The blues guitar legend Buddy Guy once wrote, "Funny thing about the blues. You play 'em cause you got 'em.…
Discussion questions for 'The Power'
Our March pick for the PBS NewsHour-New York Times book club is Naomi Alderman's "The Power." Become a member of the Now Read This book club by joining our Facebook group, or by signing up to our newsletter. Learn more about the book club here.
Below are questions to help guide your discussions as you read the book over the next month. You can also submit your own questions for Alderman on our Google form here. Alderman will answer reader questions on the NewsHour broadcast at the end of the month.
*Spoiler alert on questions further down.*
- Before starting "The Power," what assumptions do you have about a book on women who develop superpowers?
- The book's epigraph is a quote from the Bible, 1 Samuel 8, about how Samuel cautions people against wanting a king, but they do not listen. What is the significance of this passage?
- From the beginning of "The Power," the reader discovers that it is a book-within-a-book. What did you make of the opening correspondence between Naomi and Neil?
- "The shape of power is always the same; it is the shape of a tree," Alderman writes on page 3. "Root to tip, central trunk branching and re-branching, spreading wider in ever-thinner, searching fingers." What does she mean by this? How does the book's cover play off of this imagery?
- Why do you think Alderman chose the ability to conduct electricity and send jolts as women's newfound superpower?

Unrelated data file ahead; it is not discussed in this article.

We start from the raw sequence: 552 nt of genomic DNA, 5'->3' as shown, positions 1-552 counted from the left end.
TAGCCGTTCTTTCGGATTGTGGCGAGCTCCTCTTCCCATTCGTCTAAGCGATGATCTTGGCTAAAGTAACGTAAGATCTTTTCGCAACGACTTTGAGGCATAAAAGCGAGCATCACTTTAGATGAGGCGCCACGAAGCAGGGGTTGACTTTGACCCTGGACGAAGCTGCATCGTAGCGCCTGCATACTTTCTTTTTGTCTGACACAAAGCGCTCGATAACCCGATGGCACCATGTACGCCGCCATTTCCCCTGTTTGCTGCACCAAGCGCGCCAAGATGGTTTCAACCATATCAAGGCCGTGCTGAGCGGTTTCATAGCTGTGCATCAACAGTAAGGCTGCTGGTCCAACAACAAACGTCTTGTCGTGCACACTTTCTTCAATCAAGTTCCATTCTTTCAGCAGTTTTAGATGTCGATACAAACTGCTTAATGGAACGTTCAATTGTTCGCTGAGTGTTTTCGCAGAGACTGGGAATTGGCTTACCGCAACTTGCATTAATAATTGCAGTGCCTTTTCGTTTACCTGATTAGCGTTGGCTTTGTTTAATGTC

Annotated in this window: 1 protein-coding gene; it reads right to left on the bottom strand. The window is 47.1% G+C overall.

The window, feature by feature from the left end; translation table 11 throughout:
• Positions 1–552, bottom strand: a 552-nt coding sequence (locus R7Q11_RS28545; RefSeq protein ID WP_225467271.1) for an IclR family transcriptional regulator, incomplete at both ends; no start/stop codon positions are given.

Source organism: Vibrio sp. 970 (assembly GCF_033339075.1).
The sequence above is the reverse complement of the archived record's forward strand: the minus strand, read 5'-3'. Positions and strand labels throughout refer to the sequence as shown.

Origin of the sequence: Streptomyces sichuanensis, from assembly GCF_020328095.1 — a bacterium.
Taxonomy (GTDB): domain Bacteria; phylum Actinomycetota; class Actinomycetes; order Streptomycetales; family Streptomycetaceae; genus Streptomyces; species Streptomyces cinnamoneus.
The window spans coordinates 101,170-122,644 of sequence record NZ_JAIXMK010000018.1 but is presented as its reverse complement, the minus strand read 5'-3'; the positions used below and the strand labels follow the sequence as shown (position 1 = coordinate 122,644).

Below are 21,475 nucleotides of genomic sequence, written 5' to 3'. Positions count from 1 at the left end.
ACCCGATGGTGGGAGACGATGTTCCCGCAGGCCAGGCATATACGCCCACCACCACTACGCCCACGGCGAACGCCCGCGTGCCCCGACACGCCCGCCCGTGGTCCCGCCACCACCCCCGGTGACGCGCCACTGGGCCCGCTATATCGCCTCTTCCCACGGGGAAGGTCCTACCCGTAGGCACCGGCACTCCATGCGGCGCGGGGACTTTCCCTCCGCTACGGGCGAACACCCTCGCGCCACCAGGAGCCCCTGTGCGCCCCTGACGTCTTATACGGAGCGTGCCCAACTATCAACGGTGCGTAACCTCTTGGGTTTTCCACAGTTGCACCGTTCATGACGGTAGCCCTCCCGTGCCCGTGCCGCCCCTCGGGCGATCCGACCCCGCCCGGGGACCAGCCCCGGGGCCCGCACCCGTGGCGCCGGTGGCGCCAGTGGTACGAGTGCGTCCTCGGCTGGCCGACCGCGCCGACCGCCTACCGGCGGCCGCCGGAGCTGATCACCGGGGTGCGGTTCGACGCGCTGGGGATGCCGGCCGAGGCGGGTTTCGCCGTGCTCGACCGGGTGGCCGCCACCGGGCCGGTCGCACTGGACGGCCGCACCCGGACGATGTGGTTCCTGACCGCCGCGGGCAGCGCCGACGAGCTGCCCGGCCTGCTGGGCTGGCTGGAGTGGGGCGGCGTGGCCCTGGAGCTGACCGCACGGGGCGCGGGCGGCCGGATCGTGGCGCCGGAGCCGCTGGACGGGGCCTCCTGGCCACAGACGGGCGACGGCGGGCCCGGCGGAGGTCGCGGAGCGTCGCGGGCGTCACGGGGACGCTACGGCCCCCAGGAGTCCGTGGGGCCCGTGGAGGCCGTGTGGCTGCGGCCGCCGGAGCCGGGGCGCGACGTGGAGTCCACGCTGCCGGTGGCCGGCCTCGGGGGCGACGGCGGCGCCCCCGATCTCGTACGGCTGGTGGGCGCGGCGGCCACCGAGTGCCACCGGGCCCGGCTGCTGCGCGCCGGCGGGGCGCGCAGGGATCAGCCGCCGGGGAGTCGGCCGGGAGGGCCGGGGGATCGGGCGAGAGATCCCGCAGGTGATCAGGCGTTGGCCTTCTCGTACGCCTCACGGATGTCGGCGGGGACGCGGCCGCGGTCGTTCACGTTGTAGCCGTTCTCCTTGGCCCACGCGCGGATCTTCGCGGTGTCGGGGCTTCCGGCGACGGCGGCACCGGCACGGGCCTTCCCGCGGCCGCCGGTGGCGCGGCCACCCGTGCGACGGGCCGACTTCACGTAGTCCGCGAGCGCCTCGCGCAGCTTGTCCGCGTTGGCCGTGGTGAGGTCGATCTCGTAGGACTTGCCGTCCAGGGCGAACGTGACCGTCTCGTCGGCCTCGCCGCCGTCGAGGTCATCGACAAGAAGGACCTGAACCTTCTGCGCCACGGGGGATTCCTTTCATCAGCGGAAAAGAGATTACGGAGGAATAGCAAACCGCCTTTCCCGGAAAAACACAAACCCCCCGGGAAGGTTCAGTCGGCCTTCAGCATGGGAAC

- The novel-within-a-novel's structure is divided into chapters about different people affected by "the power": Roxy, Allie, Tunde, Margot and more. To which storyline did you feel most attached, and why?
- The novel's characters include a politician, a journalist, a religious figure and a member of an organized crime family. How does Alderman use these characters to explore the theme of power?
- What is the significance of the illustrations Alderman includes?
- As more and more women gain "the power" in the book, how does the global order shift? How does the change shift your own perspective of "the power"?
- In the New York Times Book Review, speculative fiction writer Amar El-Mohtar writes that the book explores "how power corrupts everyone: those new to it, and those resisting its loss." How does it corrupt those new to it?
- On page 135, Alderman includes archival documents that explain the electrostatic power's origins and potential cure. Were these convincing to you?
- On page 154, she excerpts discussions from an online forum discussing Mother Eve. Did this feel relevant to today's online communities, and if so, how?
- At several points in the book, Alderman writes that women are using the power in unsettling ways simply "because they can." Do you believe this is true of human nature?
- Near the end of the book, the voice tells Allie that the questions she's asking are the mistake. The voice says everything is more complicated than about Adam vs. Eve, who's good or who's bad, and the powerful vs. the powerless. Do you agree?
- At the end of the novel, the correspondence between Naomi and Neil reappears. What do their letters tell us about the future the world is set in? What does it show us about the present we're living in?
- How did this book make you think differently about gender, or about power? Was it unsettling to you?